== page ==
Virginia gubernatorial candidates Ralph Northam (D), left, and Ed Gillespie (R) before a September debate. (Bonnie Jo Mount/The Washington Post)

As Tuesday’s elections approach in Virginia, there’s still plenty of confusion over accusations that the state may have “sanctuary” cities that have policies blunting federal efforts to find and arrest undocumented immigrants, especially criminals.

Republican political activists are busy foisting the idea that Democratic gubernatorial nominee Ralph Northam is somehow soft on enforcing immigration laws and supports cities or counties that have policies protecting illegal immigrants. Northam did himself damage when was bullied into saying he wouldn’t allow sanctuary cities if elected.

The truth is that Virginia has no sanctuary localities, but it depends upon who is collecting the information and who defines what a “sanctuary” is.  Take Chesterfield, my home county. A couple of weeks ago, I was talking with a friend who happens to have conservative views. He said he looked up “sanctuary counties” on the Internet and it turns out that Chesterfield was on the list. In fact, it was the only locality in Virginia so designated.

Curious, I looked it up. He was right. Then I noticed something else. The source was the D.C.-based Center for Immigration Studies, a right-wing advocacy group that aims to restrict immigration.

The group claimed it was using a 2014 report from the Immigration and Customs Enforcement agency claiming that some 340 localities in the country, including Chesterfield, don’t honor requests by federal officials to further detain people who have been arrested, charged with a crime, have been in jail and are ready to leave incarceration.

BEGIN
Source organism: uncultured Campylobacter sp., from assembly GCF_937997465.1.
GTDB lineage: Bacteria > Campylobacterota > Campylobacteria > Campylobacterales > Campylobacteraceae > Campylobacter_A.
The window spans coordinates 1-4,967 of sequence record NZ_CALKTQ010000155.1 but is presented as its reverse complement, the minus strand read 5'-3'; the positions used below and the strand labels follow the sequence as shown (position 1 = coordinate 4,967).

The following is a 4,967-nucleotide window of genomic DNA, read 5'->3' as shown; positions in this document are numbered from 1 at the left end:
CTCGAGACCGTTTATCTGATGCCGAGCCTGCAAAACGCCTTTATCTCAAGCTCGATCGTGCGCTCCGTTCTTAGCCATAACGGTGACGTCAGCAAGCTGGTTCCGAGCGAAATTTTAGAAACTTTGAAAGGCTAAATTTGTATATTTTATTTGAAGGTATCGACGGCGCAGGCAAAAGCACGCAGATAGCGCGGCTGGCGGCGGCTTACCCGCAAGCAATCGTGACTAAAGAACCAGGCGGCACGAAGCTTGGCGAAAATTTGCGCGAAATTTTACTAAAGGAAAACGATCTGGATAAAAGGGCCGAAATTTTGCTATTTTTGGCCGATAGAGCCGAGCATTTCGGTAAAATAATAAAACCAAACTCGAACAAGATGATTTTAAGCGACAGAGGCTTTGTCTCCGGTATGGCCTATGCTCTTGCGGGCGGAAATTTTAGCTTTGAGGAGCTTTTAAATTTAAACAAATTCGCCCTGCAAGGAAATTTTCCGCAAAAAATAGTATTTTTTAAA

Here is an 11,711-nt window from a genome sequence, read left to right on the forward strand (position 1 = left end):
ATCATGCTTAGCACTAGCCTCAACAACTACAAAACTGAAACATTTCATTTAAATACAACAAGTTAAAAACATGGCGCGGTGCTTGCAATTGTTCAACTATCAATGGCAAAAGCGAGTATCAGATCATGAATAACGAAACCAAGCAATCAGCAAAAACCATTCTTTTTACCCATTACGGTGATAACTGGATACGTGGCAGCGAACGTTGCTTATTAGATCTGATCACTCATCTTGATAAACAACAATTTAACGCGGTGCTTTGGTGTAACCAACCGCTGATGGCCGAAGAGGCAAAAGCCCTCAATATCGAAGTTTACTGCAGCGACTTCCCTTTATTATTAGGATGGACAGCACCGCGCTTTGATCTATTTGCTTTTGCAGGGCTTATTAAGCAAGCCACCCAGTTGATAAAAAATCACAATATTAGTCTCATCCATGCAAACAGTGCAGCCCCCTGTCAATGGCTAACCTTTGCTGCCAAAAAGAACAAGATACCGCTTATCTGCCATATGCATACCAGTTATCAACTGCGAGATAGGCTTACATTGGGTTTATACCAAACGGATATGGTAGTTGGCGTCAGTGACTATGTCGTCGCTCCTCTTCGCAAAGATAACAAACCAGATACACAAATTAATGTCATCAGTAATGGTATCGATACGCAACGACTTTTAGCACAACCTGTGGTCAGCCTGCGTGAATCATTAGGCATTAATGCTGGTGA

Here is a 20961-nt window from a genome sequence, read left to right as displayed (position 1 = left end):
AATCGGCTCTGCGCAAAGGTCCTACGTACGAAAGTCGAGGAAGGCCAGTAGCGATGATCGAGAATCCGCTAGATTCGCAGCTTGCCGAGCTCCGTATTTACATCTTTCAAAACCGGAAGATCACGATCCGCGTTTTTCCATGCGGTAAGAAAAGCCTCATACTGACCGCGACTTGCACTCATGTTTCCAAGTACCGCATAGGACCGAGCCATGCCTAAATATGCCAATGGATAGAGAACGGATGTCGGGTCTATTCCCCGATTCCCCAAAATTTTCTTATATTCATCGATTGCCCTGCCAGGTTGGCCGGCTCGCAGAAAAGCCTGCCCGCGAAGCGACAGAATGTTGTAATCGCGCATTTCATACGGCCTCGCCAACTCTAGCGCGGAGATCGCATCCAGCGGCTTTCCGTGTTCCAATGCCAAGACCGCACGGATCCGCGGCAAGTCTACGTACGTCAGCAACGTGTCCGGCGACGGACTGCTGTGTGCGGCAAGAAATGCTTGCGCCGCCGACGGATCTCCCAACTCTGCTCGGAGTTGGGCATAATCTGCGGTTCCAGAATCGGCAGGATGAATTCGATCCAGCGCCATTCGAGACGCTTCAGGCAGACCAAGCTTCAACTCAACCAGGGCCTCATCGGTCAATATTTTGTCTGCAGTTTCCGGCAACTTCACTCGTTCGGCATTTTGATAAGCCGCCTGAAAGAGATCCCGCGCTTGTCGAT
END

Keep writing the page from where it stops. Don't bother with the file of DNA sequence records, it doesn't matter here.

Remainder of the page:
After the anti-immigration group posted its report in 2015, people started calling Chesterfield Sheriff Karl Leonard to ask what was going on.

According to the Chesterfield Observer, Leonard stated emphatically that the county is not a sanctuary. It merely will not continue to hold people in jail for longer than they are required to be there. He added that his office tries to cooperate with ICE in any way it can, notably by informing them of the immigration status of jail prisoners.

ICE has asked localities across the country to keep non-U.S. citizens in jail for up to 48 hours after they are scheduled to be released so ICE can determine if they have broken immigration laws and might be deportable.

Some localities honor these so-called federal immigration detainers. Virginia law doesn’t require that sheriffs or other jail keepers do so.

Leonard told the Observer that he asked the county attorney’s office what to do and was told not to honor such requests. Attorney General Mark Herring (D) has said that the ICE detainers are simply requests. What’s more, people who have been in a jail for one issue and were detained under the ICE requests have sued and won for abuse of their rights.

This comes back to the key question: What is the definition of a “sanctuary” city?

It depends on who is doing the defining. The Center for Immigration Studies, which has no official government authority, chose to claim that the 340 localities listed in an ICE report were “sanctuaries.”

In an interview with the Observer, Jessica Vaughan, director of policy studies for CIS and one of the co-authors of the recent report, acknowledged that “there is no official definition of sanctuary. I have defined a sanctuary city as one that obstructs ICE.”

So, there you have it. An advocacy group with a clear point of view creates a definition. It’s on the Web and people believe it. Then it figures in a hotly contested gubernatorial race in attack ads and on the stump. And people still believe it.